mascots featured only in the broadcast mediums of film and TV (Callcott and Lee 1995). Of course, the rise of ‘communications anarchy’ unleashed by the Internet changed everything (Earl and Waddington 2012). In particular, Web 2.0 technologies, according to the rhetoric at least, render an ‘architecture of participation’ (O’Reilly 2007: 22) that has led to consumer empowerment on a level previously unimaginable (Constantinides 2008; Kucuk 2009).While we are not so sure that everyone fancies themselves as a hermaphrodite prosumer – one that consumes and produces – it does seem that they increasingly consider themselves to be brand co-owners, rather than passive recipients of company-created brand messages (Cova andWhite 2010).As foreseen by Boutié (1997), and reiterated by recent scholarship,Web 2.0 permits the unregulated representation of a brand by any consumer in whatever manner they see fit (Badot and Cova 2008; Campbell et al. 2011; Greenberg 2010).This is due partly, as Fisher and Smith (2011) note, to the widespread availability of artistic and editing tools that enable consumers to alter a brand image in any way they please. Playing with these tools and uploading the results, provides an opportunity for creators not only to manipulate the intended message, but also to potentially harm the reputation of that brand (Berthon et al. 2008). This new breed of consumers make mashups which, in essence, are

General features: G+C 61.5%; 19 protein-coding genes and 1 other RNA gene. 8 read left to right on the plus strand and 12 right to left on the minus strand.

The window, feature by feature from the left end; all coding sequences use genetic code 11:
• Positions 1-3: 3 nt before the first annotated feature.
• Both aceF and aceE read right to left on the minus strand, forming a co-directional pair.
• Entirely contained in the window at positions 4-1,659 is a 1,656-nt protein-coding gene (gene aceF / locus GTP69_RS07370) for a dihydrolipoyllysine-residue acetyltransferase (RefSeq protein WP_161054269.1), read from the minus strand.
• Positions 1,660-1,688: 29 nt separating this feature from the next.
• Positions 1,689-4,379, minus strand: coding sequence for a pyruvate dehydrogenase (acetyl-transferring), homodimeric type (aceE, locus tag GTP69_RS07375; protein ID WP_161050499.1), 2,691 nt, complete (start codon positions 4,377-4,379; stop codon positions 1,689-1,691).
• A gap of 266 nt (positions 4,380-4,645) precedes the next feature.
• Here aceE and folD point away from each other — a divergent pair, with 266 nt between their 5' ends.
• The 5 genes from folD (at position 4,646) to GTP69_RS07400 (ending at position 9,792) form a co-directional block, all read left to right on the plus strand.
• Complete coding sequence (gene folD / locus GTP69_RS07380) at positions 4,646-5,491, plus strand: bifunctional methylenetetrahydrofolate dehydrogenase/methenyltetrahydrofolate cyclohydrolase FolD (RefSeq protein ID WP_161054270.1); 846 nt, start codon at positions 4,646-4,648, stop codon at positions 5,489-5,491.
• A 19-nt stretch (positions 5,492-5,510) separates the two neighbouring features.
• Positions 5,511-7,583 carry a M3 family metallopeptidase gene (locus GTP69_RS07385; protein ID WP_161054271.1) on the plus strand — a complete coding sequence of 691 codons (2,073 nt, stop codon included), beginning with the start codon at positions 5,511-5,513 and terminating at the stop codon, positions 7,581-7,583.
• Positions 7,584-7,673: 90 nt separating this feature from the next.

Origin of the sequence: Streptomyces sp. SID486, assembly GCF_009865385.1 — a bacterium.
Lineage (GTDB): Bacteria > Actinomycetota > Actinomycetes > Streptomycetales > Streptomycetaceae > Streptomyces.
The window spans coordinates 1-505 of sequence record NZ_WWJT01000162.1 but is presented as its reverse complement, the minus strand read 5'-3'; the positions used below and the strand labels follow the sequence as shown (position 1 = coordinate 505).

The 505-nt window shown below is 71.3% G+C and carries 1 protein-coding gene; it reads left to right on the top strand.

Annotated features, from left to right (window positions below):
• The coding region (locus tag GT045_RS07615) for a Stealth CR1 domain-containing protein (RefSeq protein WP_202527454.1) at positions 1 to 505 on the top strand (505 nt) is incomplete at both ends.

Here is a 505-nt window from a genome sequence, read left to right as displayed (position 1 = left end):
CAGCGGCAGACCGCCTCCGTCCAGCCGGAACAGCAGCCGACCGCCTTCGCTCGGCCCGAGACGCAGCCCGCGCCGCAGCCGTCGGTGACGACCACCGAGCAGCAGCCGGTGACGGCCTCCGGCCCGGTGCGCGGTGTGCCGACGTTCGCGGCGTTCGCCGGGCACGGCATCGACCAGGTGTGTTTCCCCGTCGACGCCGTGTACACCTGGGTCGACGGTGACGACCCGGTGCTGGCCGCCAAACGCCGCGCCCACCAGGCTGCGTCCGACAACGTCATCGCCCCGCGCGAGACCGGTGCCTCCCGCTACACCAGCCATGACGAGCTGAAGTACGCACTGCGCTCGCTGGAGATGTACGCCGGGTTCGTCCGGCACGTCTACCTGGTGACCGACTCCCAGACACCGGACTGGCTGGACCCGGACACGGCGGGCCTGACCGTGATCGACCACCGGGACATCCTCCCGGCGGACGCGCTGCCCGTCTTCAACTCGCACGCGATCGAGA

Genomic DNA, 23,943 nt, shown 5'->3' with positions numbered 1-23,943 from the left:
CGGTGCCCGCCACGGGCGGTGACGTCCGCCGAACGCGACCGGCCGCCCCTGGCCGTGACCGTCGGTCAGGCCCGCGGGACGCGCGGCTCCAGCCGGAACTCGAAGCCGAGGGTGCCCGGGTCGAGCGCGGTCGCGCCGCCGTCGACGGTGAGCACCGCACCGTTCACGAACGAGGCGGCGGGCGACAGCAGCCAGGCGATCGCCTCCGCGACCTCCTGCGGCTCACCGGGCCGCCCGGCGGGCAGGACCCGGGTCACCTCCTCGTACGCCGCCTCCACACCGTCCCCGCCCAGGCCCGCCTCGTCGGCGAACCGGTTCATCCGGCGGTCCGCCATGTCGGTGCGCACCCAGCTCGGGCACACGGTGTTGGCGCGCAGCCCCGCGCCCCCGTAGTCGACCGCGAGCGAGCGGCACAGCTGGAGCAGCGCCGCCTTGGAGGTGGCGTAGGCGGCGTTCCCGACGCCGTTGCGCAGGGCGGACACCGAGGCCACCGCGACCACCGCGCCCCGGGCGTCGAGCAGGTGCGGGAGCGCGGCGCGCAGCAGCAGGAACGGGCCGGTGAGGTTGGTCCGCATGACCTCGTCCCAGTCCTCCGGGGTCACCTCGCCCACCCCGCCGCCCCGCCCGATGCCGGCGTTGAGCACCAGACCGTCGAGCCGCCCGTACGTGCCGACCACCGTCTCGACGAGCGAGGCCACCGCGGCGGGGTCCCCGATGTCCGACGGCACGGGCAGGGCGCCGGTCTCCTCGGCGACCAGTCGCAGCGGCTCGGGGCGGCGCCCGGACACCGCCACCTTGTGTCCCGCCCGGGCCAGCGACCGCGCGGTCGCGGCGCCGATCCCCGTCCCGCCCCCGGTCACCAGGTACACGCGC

combinations of disparate bits of digital video, audio, text and graphics refashioned into something new (Sonvilla-Weiss 2010;Warren 2010). Booth and Matic (2011: 185) describe such people as storytellers who, regardless of their angle or agenda, become unofficial representatives of each brand with which they engage.Tellingly, Pace (2008) asserts thatYouTube is the destination of choice where such tales are increasingly told. In particular, he notes that the editing of popular television characters into innovative episodes is a mushrooming trend. These amateur productions present parodies, ranging from playful imitations through to clear intentions to criticize a brand (Willett 2008). So, in the context of this chapter, if your digital storytelling juices start to flow and you fancy making a video of Barbie in an uncompromising position with Ken, or even yourself, then go right ahead. If you would like, as amateur dabblers already have, to animate a scene where Marge Simpson gives fellatio to Peter Griffin, or where theWile E. Coyote finally catches and kills the Road Runner, then there is little to stop you (except perhaps an injunction from the copyright holder).YouTube awaits your contribution to the 100 hours of content it receives every minute of every day (Sonvilla-Weiss 2010). Such is the era in which we now live. Naturally, this situation is disquieting for animation firms whose brand mascots